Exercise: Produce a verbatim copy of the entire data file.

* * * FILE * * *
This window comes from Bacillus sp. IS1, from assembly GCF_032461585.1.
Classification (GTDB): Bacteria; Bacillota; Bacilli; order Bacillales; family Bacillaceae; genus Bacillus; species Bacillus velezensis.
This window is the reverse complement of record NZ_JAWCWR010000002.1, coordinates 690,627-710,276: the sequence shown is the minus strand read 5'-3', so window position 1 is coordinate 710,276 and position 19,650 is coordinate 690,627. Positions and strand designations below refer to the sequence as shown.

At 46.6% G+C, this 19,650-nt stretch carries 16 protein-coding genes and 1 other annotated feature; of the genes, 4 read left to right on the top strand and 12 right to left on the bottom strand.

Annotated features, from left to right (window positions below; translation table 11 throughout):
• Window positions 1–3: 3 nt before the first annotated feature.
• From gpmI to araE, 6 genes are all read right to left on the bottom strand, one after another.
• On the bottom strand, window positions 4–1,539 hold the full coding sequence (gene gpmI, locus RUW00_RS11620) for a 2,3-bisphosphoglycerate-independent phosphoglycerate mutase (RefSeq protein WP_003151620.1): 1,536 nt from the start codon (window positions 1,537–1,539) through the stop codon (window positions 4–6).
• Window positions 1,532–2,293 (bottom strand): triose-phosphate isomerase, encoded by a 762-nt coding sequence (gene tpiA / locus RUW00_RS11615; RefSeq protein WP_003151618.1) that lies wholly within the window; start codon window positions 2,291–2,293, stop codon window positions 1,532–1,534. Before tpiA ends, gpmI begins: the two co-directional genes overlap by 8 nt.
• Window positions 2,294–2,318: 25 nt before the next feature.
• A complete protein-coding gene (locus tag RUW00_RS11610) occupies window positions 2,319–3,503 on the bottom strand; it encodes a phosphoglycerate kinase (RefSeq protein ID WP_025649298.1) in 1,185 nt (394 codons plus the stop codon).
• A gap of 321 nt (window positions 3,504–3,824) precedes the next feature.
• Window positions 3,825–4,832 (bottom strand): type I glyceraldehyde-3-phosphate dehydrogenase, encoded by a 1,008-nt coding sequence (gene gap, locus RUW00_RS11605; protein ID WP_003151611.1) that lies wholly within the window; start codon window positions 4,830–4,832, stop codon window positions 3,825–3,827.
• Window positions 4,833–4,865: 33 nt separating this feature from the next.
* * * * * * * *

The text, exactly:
This window comes from Bacillus sp. IS1, from assembly GCF_032461585.1.
Classification (GTDB): Bacteria; Bacillota; Bacilli; order Bacillales; family Bacillaceae; genus Bacillus; species Bacillus velezensis.
This window is the reverse complement of record NZ_JAWCWR010000002.1, coordinates 690,627-710,276: the sequence shown is the minus strand read 5'-3', so window position 1 is coordinate 710,276 and position 19,650 is coordinate 690,627. Positions and strand designations below refer to the sequence as shown.

At 46.6% G+C, this 19,650-nt stretch carries 16 protein-coding genes and 1 other annotated feature; of the genes, 4 read left to right on the top strand and 12 right to left on the bottom strand.

Annotated features, from left to right (window positions below; translation table 11 throughout):
• Window positions 1–3: 3 nt before the first annotated feature.
• From gpmI to araE, 6 genes are all read right to left on the bottom strand, one after another.
• On the bottom strand, window positions 4–1,539 hold the full coding sequence (gene gpmI, locus RUW00_RS11620) for a 2,3-bisphosphoglycerate-independent phosphoglycerate mutase (RefSeq protein WP_003151620.1): 1,536 nt from the start codon (window positions 1,537–1,539) through the stop codon (window positions 4–6).
• Window positions 1,532–2,293 (bottom strand): triose-phosphate isomerase, encoded by a 762-nt coding sequence (gene tpiA / locus RUW00_RS11615; RefSeq protein WP_003151618.1) that lies wholly within the window; start codon window positions 2,291–2,293, stop codon window positions 1,532–1,534. Before tpiA ends, gpmI begins: the two co-directional genes overlap by 8 nt.
• Window positions 2,294–2,318: 25 nt before the next feature.
• A complete protein-coding gene (locus tag RUW00_RS11610) occupies window positions 2,319–3,503 on the bottom strand; it encodes a phosphoglycerate kinase (RefSeq protein ID WP_025649298.1) in 1,185 nt (394 codons plus the stop codon).
• A gap of 321 nt (window positions 3,504–3,824) precedes the next feature.
• Window positions 3,825–4,832 (bottom strand): type I glyceraldehyde-3-phosphate dehydrogenase, encoded by a 1,008-nt coding sequence (gene gap, locus RUW00_RS11605; protein ID WP_003151611.1) that lies wholly within the window; start codon window positions 4,830–4,832, stop codon window positions 3,825–3,827.
• Window positions 4,833–4,865: 33 nt separating this feature from the next.